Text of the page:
Storage Unit. Each storage unit is built from 3/4" plywood and 1/4" hardboard. Start by cutting the base and top to size. Then make four separate storage compartments to hold two different sizes of 4"-wide bins (one deep and one shallow).

The two larger compartments are made by joining two sides and a divider to a back. Dadoes in the sides and back hold the 1/4" hardboard shelves and divider (main drawing and inset below). The small center compartments are formed by connecting the backs of the large compartments by two spacers and a set of small shelves. Here again, dadoes hold the shelves in position.

To use the carousel, just slide in the bins and fill them with small parts. Then a spin is all it takes to find the part you need.

Recent email:

Subject: WOW!
Date: 13 February 2009

WOW! Just opened WebLetter 109 and got blown away by the spread on our Malahini. Thank you so much - it is awesome to be recognized like this.

Now, if we can only win an award at an ACBS show, we’d all have something to brag about!

-- George & Betty Redden
Staunton, Virginia

Subject: Glen-L WebLetter
Date: 14 February 2009

Loved the pictures of the Ke-Pau. When you have the next larger model plans please let me know. I've got the lake and the great-grandchildren!

-- Bob Reibel

Subject: Glen-L WebLetter
Date: 13 February 2009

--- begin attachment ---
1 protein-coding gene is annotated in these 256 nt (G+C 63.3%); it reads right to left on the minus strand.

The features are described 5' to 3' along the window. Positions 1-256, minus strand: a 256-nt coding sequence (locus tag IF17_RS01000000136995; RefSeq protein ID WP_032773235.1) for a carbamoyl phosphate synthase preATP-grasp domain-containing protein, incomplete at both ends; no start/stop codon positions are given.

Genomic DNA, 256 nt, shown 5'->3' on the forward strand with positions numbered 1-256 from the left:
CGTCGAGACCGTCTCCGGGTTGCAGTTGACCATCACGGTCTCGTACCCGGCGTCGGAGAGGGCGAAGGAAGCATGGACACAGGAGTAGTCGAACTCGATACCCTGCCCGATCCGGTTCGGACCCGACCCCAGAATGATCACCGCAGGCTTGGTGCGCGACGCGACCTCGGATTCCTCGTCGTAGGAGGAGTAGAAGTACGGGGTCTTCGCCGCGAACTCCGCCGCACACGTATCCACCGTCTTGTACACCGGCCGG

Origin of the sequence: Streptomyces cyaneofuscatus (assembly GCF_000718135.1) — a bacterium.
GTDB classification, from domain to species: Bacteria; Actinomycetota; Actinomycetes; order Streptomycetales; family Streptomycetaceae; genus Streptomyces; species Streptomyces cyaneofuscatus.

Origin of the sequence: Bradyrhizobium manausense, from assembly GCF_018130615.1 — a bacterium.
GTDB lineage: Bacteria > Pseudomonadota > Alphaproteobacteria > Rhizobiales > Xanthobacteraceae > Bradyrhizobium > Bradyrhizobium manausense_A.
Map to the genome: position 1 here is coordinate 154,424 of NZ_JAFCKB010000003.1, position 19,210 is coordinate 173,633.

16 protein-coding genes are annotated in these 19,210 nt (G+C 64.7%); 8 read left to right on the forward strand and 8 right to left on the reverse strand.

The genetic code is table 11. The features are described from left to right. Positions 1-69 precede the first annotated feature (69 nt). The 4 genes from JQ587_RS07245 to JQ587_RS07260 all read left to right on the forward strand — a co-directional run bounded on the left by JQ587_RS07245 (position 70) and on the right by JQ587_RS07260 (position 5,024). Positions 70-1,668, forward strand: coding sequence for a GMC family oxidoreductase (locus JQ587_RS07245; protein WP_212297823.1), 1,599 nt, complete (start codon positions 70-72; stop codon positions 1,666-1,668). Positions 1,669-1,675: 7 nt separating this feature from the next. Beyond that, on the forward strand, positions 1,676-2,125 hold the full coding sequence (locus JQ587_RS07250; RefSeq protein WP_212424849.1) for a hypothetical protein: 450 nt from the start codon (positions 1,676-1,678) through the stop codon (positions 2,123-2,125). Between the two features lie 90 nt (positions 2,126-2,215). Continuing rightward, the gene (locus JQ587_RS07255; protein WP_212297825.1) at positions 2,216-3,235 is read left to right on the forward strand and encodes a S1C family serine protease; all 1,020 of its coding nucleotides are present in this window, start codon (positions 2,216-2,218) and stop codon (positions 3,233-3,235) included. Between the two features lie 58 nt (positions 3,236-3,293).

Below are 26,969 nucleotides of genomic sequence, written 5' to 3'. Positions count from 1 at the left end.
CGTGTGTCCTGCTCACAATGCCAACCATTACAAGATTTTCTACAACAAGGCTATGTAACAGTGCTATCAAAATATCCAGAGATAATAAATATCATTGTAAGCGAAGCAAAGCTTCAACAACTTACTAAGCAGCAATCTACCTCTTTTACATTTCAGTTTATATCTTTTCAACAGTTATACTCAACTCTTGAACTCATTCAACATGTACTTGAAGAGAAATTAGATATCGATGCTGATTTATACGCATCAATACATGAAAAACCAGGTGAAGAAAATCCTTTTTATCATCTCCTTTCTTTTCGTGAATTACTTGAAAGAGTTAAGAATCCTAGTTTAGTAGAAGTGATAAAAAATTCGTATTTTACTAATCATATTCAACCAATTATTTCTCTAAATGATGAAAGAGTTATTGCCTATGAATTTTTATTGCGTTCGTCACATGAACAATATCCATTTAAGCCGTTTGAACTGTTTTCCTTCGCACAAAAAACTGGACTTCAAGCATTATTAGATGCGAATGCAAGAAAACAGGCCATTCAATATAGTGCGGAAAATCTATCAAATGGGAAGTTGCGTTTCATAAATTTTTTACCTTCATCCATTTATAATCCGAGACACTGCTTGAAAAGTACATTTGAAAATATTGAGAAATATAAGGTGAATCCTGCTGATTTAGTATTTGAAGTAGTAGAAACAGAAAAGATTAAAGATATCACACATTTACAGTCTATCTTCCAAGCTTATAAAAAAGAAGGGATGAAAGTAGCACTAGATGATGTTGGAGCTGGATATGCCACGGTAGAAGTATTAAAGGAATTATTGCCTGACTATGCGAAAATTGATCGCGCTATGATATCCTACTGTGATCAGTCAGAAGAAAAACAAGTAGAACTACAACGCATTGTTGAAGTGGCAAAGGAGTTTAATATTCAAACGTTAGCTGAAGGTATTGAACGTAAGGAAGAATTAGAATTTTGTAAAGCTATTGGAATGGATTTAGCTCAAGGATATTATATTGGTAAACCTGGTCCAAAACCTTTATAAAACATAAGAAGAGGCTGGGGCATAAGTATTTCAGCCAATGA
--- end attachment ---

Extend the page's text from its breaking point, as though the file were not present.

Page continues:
I really enjoy getting the WebLetter - is my life that pathetic that I wait around for it with nothing else to do? No. It's that the letter is that good! What a surprise to read about making your own fittings. I suggested it on my blog a few months ago...for me done with a system of removal and then heat treatment (annealing) of stainless. All in due time.

You guys do a great job! Keep up the good work!!!

-- Craig Larson
Swan River, Manitoba, Canada

Subject: FYI
Date: 13 February 2009

FYI, you folks are great. Building my Glen-L boat was a defining time in my life.

-- John T Dutton

Subject: Good morning and happy Friday!
Date: 13 February 2009

I just wanted to tell you guys that I am so excited! Just ordered one of your tee-shirts for Chuck Hughes, my brother-in-law whose birthday is next Tuesday, February 17th! I felt it only appropriate that he wear the tee shirt of the boat builder that designed the boat he is building! The Sherwood Queen was the choice he made. It is absolutely looking wonderful! The hull and cabin are done, painting is pretty much finished and he's varnishing like crazy.